“I have never been lost, but I will admit to being confused for several weeks.” — Famous outdoor guy Daniel Boone
Like many of you, I own a smart phone. I also have a small GPS (global positioning system) unit. These techno gadgets (the phone includes a GPS) can tell me my location anywhere on the planet and how to get nearly anywhere else.
On a lake that swallows thousands of acres, the devices can return me to an unseen brush pile or ledge where fish are known to lurk. In the predawn woods, they’ll point a digital path to a deer stand or turkey roost.
They are dependable and accurate, reasonably affordable and widely available. Remarkable tools, truly.
Still, I harbor a small, intrinsic distrust of this electronic wizardry, as it is not infallible. Weather can have a negative effect. A dead battery renders them impotent. A communication tower must be within range. They are somewhat fragile, as high-tech and moisture generally do not mix. A wet iPhone, for example, is a dead iPhone.
Therefore, anyone venturing off the beaten path should pack a map and compass along with the GPS/phone.
A compass and map—ancient and arcane tools when compared with today’s satellite-linked gizmos—are practically foolproof and can make the user almost lost proof.
I like maps for their practical use afield and have a piecemeal collection reflecting places I have visited and some of those I would like to. But maps also tell stories. The journals of Meriwether Lewis and William Clark, for example, chronicle the Corps of Discovery exploration in excruciating detail. But it’s Clark’s map that fires the imagination.
Compasses are just fun tools. As simple as it is dependable, a compass has a certain mystery about it. Hold one in the palm of your hand and it points north—day or night, sunshine or clouds, in sweltering heat or freezing temperatures—and no batteries required. A tiny magnetic dot is guided by an unseen force thousands of miles distant. In the woods, this simple directional information will help erase fear, ease fatigue and lead you home.
A few years ago, I took a friend’s young son deer hunting. We were hunting a patch of timbered ground in Ballard County, a 400-acre public tract south of the Sallie Crice/Terrell Landing Road and an area that is known to hold several deer. It also was far enough from the boy’s home to turn the trip into something of an adventure but not so far that the fatigue and boredom from the drive would erase the excitement of the hunt. And it’s flat, floodplain terrain, which generally provides for a fairly easy hunt.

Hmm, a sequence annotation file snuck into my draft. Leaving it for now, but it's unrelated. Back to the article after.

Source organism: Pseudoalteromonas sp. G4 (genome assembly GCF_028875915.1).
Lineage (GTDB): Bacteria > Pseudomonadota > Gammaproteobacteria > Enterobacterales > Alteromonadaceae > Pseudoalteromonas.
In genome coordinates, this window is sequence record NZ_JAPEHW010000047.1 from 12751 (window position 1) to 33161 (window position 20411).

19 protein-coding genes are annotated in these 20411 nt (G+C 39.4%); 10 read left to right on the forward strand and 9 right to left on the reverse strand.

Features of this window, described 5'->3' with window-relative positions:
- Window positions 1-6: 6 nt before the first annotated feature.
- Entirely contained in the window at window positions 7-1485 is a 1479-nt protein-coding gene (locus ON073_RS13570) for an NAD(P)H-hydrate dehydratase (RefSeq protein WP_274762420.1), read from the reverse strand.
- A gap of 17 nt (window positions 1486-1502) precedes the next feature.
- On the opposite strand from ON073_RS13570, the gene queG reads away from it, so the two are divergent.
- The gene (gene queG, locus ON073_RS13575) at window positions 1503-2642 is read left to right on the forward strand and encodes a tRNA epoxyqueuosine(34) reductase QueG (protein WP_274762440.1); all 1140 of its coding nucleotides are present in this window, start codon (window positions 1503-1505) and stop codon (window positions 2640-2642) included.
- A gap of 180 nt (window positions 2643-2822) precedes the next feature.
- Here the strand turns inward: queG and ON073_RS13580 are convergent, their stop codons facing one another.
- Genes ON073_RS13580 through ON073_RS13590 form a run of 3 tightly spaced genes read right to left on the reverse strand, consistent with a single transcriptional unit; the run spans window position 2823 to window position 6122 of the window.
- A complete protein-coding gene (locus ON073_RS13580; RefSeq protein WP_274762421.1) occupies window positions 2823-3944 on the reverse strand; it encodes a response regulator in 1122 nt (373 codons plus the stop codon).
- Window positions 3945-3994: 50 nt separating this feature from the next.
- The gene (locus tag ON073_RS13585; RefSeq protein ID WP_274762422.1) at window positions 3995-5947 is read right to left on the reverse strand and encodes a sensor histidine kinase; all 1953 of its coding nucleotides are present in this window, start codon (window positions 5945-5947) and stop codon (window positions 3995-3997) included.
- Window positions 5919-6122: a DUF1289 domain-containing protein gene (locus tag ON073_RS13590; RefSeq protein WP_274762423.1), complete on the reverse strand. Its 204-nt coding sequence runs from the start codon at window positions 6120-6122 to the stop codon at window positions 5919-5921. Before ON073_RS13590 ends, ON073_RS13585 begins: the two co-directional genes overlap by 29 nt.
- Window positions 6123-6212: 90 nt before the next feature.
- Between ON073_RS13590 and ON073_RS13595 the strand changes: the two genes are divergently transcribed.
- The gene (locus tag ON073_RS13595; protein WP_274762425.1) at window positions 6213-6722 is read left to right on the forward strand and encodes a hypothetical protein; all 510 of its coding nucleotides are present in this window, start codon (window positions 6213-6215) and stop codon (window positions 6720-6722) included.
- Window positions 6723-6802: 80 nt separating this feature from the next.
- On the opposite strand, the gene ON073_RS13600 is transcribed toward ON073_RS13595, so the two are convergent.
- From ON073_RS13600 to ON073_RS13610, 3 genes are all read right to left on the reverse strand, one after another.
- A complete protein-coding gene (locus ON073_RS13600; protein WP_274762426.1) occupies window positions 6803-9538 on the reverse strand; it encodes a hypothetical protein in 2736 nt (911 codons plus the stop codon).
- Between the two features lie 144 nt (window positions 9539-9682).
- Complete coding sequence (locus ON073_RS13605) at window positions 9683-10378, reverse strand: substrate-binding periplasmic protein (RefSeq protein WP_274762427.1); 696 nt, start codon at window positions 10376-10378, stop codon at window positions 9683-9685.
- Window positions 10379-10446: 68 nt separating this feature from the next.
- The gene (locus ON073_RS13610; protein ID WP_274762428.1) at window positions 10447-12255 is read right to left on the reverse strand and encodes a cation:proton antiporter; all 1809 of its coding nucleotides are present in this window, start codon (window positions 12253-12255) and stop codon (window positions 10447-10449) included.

The weather was overcast and warm with a forecast for more of the same. But by the time we’d reached our deer stand, a fog was rising. By mid-morning, the temperature had risen and visibility could be measured in feet. A gaggle of geese passed directly overhead just above the treetops, but appeared only as shadows in the increasingly dense fog. Hunting conditions were becoming unsafe. I suggested we head for camp and wait for better weather.
My partner instantly agreed. He unloaded his rifle, and we packed our gear. He then looked at me, expectantly.
Being surrounded by woods and a dense fog is about as disorienting as being on the dark side of the moon—maybe more so. At least the moon would be fog-free.
“Which way do we go?” he asked.
“Check your compass.”
“Your compass. You brought your compass, didn’t you?”
He shook his head.
“No sir,” he said, a hint of panic in his voice. “I don’t have one.”
“I’ll loan you mine,” I said, hoping to make the most of what my friend Joe Browning would refer to as a “teachable moment.” I fished a compass and map from my pack and unfolded the map.
My student was skeptical. How’s this going to help, he wanted to know, if you don’t know which way to go?
I located the road on the map and explained that the road would serve as our baseline.
“We walked north from the road,” I said. “We’ll use the compass to head south back to the road and where we parked.” I handed the boy the compass and told him to keep us headed south.
“That’s pretty cool,” he said when we stepped from the woods onto the gravel road. “You think Daniel Boone carried a compass?”
“No. That’s why he was lost most of the time.”
A handy guide on navigating with map and compass is Wilderness Navigation: Finding Your Way Using Map, Compass, Altimeter and GPS by Bob Burns and Mike Burns.
Readers can contact Gary Garth at email@example.com